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Time to Be Flexible

Avoiding Discrimination Claims Based on Caregiver Responsibilities

By KARINA L. SCHRENGOHST and CRYSTAL BOATENG

Karina L. Schrengohst

Karina L. Schrengohst

Crystal Boateng

Crystal Boateng

Over the past 30 years, the demographics of the workforce have changed. Women comprise approximately half of the working population, many of whom are working mothers. In addition, although women primarily continue to carry caregiver responsibilities, gender lines related to family and caregiver responsibilities have shifted, and the number of men who take on or share in primary caregiver responsibilities continues to increase.

Further, many employees, both female and male, have caregiver responsibilities for elderly parents and other family members, which is a trend that will likely continue to increase as the Baby Boomer population ages. Additionally, a growing number of employees face both child-care and elder-care responsibilities simultaneously. Finally, some employees have caregiver responsibilities for children, spouses, parents, and other family members who are disabled.

Whether they have children, elderly parents, disabled spouses or family members, or a combination of caregiver roles, many employees have family and caregiver responsibilities that they must balance with work responsibilities. What does that mean for employers? In a nutshell, it means that many employees are asking their employers for flexible work schedules and leave (sometimes beyond that required by state and federal law).

‘Caregiver responsibilities’ is not a protected category under state or federal law. However, despite the absence of state or federal laws that prohibit discrimination based on family or caregiver responsibilities, claims based on caregiver discrimination may be pursued under the umbrella of other protected categories, such as sex or race. This is because employment decisions that give rise to discrimination claims based on caregiver responsibilities are often based on assumptions and stereotypes about gender roles and race or ethnicity. Consequently, caregiver discrimination is frequently unintentional, which makes it even more challenging for employers.

Supervisors sometimes make assumptions about how committed, ambitious, and dependable an employee with caregiver responsibilities is. These assumptions impact the employment decisions they make. For instance, female caregivers may be perceived as more committed to caregiving than to their jobs and as less competent than other employees, regardless of how their caregiver responsibilities actually impact their work. As a result, women may be denied employment opportunities or other benefits available to men.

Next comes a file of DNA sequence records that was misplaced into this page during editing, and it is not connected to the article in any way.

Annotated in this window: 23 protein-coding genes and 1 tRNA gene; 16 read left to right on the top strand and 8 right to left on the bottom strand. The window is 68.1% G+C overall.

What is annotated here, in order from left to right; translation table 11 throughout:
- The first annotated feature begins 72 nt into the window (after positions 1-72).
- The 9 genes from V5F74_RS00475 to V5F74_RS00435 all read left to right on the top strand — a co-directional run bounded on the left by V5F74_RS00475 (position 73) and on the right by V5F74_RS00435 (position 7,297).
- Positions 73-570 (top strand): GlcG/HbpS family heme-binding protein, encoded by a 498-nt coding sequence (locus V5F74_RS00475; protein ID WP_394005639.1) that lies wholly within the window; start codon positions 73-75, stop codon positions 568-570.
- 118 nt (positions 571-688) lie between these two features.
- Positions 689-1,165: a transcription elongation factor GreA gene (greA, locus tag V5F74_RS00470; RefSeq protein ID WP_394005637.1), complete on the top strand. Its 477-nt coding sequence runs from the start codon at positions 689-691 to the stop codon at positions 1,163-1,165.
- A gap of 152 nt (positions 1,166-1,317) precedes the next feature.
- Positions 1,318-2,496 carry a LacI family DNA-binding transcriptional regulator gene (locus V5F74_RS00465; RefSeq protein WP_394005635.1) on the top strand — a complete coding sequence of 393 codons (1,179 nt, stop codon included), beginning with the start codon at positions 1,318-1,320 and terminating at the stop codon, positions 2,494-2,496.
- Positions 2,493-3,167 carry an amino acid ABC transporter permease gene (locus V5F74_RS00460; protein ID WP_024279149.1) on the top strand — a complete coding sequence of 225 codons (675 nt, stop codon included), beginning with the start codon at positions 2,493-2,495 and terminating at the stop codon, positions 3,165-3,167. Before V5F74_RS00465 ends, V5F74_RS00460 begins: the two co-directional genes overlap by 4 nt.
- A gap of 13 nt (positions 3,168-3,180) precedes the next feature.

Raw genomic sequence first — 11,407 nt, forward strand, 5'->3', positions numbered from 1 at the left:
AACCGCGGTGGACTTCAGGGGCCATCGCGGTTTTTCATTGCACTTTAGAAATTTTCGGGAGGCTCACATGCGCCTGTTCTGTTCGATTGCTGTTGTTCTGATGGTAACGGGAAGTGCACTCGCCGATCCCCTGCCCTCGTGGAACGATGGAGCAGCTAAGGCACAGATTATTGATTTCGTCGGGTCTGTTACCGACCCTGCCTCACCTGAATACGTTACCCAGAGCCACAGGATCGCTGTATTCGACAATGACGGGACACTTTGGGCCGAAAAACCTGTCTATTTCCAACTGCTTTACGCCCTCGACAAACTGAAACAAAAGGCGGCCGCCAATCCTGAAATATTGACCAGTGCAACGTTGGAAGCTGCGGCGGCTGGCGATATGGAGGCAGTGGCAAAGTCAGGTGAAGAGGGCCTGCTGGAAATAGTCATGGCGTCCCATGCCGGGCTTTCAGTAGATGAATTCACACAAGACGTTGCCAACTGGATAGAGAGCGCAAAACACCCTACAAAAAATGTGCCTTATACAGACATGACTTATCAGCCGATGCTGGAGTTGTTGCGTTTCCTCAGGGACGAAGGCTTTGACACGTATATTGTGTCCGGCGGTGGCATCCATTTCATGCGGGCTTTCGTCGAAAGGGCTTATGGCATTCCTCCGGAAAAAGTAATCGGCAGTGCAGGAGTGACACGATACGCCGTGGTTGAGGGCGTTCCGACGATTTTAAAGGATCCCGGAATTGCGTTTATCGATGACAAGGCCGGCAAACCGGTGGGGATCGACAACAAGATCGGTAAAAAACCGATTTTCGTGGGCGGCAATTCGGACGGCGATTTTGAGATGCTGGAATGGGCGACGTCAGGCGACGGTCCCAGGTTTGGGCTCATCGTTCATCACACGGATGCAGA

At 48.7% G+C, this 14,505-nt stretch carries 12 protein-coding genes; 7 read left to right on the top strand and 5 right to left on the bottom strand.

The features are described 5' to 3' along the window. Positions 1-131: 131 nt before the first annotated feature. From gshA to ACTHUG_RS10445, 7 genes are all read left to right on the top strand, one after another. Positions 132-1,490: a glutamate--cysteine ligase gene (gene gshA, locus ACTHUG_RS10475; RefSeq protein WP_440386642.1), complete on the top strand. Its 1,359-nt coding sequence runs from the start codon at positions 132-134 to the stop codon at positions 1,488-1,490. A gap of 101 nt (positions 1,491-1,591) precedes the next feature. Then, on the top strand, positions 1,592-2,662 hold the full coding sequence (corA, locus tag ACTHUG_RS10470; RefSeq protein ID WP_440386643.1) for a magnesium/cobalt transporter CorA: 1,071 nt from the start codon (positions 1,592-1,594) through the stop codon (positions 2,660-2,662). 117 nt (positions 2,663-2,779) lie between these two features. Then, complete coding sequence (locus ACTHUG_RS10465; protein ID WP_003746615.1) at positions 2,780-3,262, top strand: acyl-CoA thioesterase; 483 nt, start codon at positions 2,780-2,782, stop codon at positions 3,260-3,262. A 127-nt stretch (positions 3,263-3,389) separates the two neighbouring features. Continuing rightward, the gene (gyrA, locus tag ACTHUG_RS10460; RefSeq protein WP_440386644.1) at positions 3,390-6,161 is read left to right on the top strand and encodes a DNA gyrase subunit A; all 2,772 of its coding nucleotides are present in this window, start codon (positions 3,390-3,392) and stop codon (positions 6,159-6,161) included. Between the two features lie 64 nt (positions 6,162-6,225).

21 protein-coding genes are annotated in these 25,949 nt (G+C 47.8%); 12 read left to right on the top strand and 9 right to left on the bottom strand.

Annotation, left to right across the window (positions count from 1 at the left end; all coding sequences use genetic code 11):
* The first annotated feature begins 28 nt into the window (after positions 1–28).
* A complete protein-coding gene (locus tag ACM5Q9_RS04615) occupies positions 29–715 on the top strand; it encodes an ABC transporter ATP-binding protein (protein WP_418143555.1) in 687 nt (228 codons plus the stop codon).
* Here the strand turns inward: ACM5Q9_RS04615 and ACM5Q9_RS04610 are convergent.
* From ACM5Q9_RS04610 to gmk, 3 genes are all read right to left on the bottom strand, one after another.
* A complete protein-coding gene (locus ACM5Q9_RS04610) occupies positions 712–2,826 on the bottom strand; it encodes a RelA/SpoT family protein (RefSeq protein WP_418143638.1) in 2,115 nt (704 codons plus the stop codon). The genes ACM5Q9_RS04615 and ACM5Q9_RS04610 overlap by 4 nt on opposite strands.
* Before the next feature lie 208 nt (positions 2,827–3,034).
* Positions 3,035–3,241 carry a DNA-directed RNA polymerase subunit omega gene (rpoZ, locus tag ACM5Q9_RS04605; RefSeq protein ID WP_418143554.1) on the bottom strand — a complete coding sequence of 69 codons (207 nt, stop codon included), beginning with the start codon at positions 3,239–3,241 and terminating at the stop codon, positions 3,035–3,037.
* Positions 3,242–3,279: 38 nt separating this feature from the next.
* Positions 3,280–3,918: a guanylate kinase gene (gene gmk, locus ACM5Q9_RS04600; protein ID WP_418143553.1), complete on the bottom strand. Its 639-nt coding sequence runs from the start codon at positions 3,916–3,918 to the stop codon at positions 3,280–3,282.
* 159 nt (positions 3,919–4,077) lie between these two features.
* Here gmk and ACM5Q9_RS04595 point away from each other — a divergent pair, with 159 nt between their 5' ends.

On the flip side, male caregivers may be perceived to be poorly suited to caregiving. As a result, men may be denied parental leave or other benefits that are available to women. Stereotypes may further limit employment opportunities for people of a particular race or ethnicity.

How can employers reduce the risks associated with discrimination claims based on caregiver responsibilities? To begin with, employers should consider adopting best practices such as:

• Developing, disseminating, and en-forcing a strong policy of equal employment opportunity;
• Focusing on specific, job-related qualification standards;
• Ensuring that employment decisions are based on such standards and are well-documented; and
• Investigating complaints of caregiver discrimination promptly and thoroughly.

In addition, employers need to understand what their obligations are (and aren’t) under state and federal law to provide leave for caregiver responsibilities. Some employers may have an obligation to provide leave under the federal Family Medical Leave Act (FMLA).

In addition, in some states, including Massachusetts, some employers may have an obligation to provide leave in addition to that required under the FMLA. Under the Massachusetts Small Necessities Leave Act, an employee who is eligible for FMLA leave is also eligible for a total of 24 hours in a 12-month period to accompany his or her child or elderly relative to medical appointments or appointments for other professional services related to the elder’s care.

Further, employers would be wise to consult with employment counsel when developing or revising policies and procedures that may impact employees with caregiver responsibilities to ensure compliance with state and federal law.

Finally, it is important for employers to train managers and supervisors about company policies and procedures, the company’s legal obligations, and how to handle requests for a flexible schedule and time off, to ensure that employment decisions concerning employees with caregiver responsibilities are consistent with state and federal law.


Karina L. Schrengohst, Esq. is an attorney at Royal LLP, a woman-owned, SOMWBA-certified, boutique, management-side labor and employment law firm;  (413) 586-2288; [email protected] Crystal Boateng is a law clerk at Royal LLP.

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